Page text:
THE BOOK
Some of the ideas discussed in this blog are published in my new book called "The Stonehenge Bluestones" -- due for publication on June 1st 2018. After that, it will be available by post and through good bookshops everywhere. Bad bookshops might not have it....
To order, click
HERE

Saturday, 24 March 2018

Boyd Dawkins and the caves


A man who knew how to rough up his enemies.  Come to think of it, he looks rather like Marlon Brando, doesn't he....?

Rob Ixer asked if we could find space for this small review.  Happy to oblige.  I don't know much about this monstrous fellow, or his controversies.  But this is a reminder that if academic debate can get rather dirty at times these days, the skullduggery was a thousand times worse in the Victorian era.......

The "invention of evidence" is not new either -- we have talked about this on this blog with respect to HH Thomas, and of course with respect to the more recent work on those non-existent "bluestone quarries" by those whom we know and love.

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William Boyd Dawkins and the Victorian Science of Cave Hunting: Three Men in a Cavern.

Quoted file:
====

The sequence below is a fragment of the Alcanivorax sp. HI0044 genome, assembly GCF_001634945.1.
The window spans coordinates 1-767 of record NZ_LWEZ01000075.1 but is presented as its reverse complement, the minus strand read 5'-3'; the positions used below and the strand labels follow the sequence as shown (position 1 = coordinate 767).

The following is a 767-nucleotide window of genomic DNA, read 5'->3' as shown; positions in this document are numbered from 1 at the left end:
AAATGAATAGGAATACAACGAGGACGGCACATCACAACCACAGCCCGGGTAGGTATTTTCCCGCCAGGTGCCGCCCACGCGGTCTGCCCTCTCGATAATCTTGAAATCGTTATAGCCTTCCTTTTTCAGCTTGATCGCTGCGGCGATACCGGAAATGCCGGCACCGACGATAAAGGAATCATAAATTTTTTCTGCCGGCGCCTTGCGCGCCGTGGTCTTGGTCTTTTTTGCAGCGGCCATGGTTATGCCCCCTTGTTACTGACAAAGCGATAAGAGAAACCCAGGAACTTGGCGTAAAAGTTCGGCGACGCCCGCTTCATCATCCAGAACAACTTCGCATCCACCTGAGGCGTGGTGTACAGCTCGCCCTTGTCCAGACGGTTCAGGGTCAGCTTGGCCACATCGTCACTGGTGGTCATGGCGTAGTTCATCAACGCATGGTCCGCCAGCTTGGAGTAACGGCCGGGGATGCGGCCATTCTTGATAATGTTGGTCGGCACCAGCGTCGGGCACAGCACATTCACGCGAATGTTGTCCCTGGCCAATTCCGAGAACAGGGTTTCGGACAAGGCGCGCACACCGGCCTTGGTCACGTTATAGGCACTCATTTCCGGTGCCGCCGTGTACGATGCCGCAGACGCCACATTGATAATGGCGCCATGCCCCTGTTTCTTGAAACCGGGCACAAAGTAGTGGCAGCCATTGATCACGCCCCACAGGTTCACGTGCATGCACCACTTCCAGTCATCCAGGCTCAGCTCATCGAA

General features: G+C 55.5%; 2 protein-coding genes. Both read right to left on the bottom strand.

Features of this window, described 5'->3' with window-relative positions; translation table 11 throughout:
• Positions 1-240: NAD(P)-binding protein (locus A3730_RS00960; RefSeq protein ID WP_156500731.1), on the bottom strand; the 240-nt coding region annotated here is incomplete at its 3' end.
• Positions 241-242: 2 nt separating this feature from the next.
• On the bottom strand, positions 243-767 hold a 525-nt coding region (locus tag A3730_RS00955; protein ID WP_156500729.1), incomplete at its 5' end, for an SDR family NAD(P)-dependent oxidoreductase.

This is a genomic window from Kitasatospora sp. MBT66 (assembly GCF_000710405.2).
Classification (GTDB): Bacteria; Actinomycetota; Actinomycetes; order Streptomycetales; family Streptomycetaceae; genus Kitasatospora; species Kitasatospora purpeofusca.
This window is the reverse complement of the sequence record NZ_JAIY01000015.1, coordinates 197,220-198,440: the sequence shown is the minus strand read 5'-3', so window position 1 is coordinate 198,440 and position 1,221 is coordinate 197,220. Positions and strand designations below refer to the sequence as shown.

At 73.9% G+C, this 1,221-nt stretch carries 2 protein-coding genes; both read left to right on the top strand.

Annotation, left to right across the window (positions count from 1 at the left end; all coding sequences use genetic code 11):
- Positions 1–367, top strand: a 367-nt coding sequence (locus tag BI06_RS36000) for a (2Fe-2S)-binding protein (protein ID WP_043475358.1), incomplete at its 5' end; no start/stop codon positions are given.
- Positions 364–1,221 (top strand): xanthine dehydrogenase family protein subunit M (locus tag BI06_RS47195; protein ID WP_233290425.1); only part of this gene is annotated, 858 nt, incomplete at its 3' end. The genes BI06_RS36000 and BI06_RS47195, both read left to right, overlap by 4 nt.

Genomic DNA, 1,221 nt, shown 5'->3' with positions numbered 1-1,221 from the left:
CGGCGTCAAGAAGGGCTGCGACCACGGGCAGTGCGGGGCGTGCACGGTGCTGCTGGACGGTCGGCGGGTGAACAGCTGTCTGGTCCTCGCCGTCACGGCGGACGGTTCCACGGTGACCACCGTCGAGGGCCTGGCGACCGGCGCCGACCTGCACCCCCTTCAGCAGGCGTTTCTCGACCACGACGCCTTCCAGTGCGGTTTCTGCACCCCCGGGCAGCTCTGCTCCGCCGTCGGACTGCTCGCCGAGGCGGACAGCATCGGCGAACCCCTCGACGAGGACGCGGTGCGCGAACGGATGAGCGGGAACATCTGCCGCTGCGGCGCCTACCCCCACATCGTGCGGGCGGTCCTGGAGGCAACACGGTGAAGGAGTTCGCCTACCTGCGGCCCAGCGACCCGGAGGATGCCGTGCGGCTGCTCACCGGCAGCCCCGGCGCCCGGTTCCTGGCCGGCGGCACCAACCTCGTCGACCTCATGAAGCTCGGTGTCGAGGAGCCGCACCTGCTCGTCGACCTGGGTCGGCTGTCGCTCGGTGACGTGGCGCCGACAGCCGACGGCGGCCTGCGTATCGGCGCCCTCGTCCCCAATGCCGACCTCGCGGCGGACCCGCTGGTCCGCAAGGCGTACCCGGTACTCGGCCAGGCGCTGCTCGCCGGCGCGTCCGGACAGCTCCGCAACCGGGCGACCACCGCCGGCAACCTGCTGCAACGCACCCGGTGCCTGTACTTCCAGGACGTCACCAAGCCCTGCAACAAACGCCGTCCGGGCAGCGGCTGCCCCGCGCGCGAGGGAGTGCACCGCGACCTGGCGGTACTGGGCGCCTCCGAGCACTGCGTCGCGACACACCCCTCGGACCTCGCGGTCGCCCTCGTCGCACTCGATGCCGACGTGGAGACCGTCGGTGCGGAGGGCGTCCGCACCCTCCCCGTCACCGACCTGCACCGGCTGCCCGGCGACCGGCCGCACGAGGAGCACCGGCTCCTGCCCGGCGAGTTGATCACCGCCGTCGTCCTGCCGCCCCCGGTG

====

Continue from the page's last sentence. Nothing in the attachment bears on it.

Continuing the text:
Mark John White


21 Nov 2016. Pen and Sword History. Barnsley. Hardcover –302pp

In 1876 Boyd Dawkins, Britain’s premier 19th Ice Age vertebrate palaeontologist, was present at the finding of two of the most spectacular cave finds in Britain at Creswell Crags, namely an engraved sketch of a horse’s head and the canine tooth from a scimitar-toothed cat. Was he a fraud, a dupe or incredibly fortunate?

This the central theme to White’s compelling biography of a Victorian intellectual monster, a man who trashed his many enemies’ lives with anonymous letters and book reviews but who probably knew more about cave fauna than anyone else, who was responsible for establishing the Manchester Museum and Department of Geology, worked on the Kent Coalfield and (Victorian) Channel Tunnel. However, now a man who reputation, if he be remembered at all, is scarred by the doubts surrounding these finds.

White writes Dawkins’ life and times with a neutral detailed prose that mirrors the best Victorian novelists. This is more than a great biography, it is more than worthy of an important, influential and thoroughly dislikeable man, it is his deserved partial rehabilitation.

But was Dawkins a fraud that rude summer’s day, read the book and discover for yourself.

2 comments:

Rob Ixer said...

Many thanks Brian
I gave you the unproofed version so sorry for the errors.
It demonstrates that this is a cut-down version of a longer review intended for Fortean Times so ignore the "19th" in the first sentence.

Do read the book better than the Mystery of Edwin Drood.

TonyH said...

Both Cresswell Crags and Barnsley (whence Pen & Sword History publishers hang out) are close to my own origins and early years. Has anyone looked into the genealogies of this Dawkins and the Modern Ones?